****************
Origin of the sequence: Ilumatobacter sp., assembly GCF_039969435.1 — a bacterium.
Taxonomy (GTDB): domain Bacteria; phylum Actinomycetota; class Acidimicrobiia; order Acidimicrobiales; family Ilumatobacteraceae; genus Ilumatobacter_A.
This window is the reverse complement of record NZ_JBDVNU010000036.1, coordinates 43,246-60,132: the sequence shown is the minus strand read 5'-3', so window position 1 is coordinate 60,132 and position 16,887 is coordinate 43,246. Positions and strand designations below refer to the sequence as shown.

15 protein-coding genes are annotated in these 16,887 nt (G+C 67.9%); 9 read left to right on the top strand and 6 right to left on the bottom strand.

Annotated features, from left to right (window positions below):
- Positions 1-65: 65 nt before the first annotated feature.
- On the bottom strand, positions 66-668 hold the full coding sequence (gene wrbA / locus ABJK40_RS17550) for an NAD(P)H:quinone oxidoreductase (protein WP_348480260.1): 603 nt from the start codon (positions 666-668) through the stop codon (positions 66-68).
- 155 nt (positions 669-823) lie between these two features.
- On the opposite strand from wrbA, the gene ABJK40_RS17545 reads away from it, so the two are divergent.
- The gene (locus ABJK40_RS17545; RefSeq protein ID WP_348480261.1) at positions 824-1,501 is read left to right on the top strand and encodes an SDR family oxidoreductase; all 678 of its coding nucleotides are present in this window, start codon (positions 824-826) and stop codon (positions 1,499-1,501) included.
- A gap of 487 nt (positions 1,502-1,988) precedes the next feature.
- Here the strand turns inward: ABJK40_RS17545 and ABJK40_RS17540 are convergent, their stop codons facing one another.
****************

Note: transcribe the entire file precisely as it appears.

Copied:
Origin of the sequence: Ilumatobacter sp., assembly GCF_039969435.1 — a bacterium.
Taxonomy (GTDB): domain Bacteria; phylum Actinomycetota; class Acidimicrobiia; order Acidimicrobiales; family Ilumatobacteraceae; genus Ilumatobacter_A.
This window is the reverse complement of record NZ_JBDVNU010000036.1, coordinates 43,246-60,132: the sequence shown is the minus strand read 5'-3', so window position 1 is coordinate 60,132 and position 16,887 is coordinate 43,246. Positions and strand designations below refer to the sequence as shown.

15 protein-coding genes are annotated in these 16,887 nt (G+C 67.9%); 9 read left to right on the top strand and 6 right to left on the bottom strand.

Annotated features, from left to right (window positions below):
- Positions 1-65: 65 nt before the first annotated feature.
- On the bottom strand, positions 66-668 hold the full coding sequence (gene wrbA / locus ABJK40_RS17550) for an NAD(P)H:quinone oxidoreductase (protein WP_348480260.1): 603 nt from the start codon (positions 666-668) through the stop codon (positions 66-68).
- 155 nt (positions 669-823) lie between these two features.
- On the opposite strand from wrbA, the gene ABJK40_RS17545 reads away from it, so the two are divergent.
- The gene (locus ABJK40_RS17545; RefSeq protein ID WP_348480261.1) at positions 824-1,501 is read left to right on the top strand and encodes an SDR family oxidoreductase; all 678 of its coding nucleotides are present in this window, start codon (positions 824-826) and stop codon (positions 1,499-1,501) included.
- A gap of 487 nt (positions 1,502-1,988) precedes the next feature.
- Here the strand turns inward: ABJK40_RS17545 and ABJK40_RS17540 are convergent, their stop codons facing one another.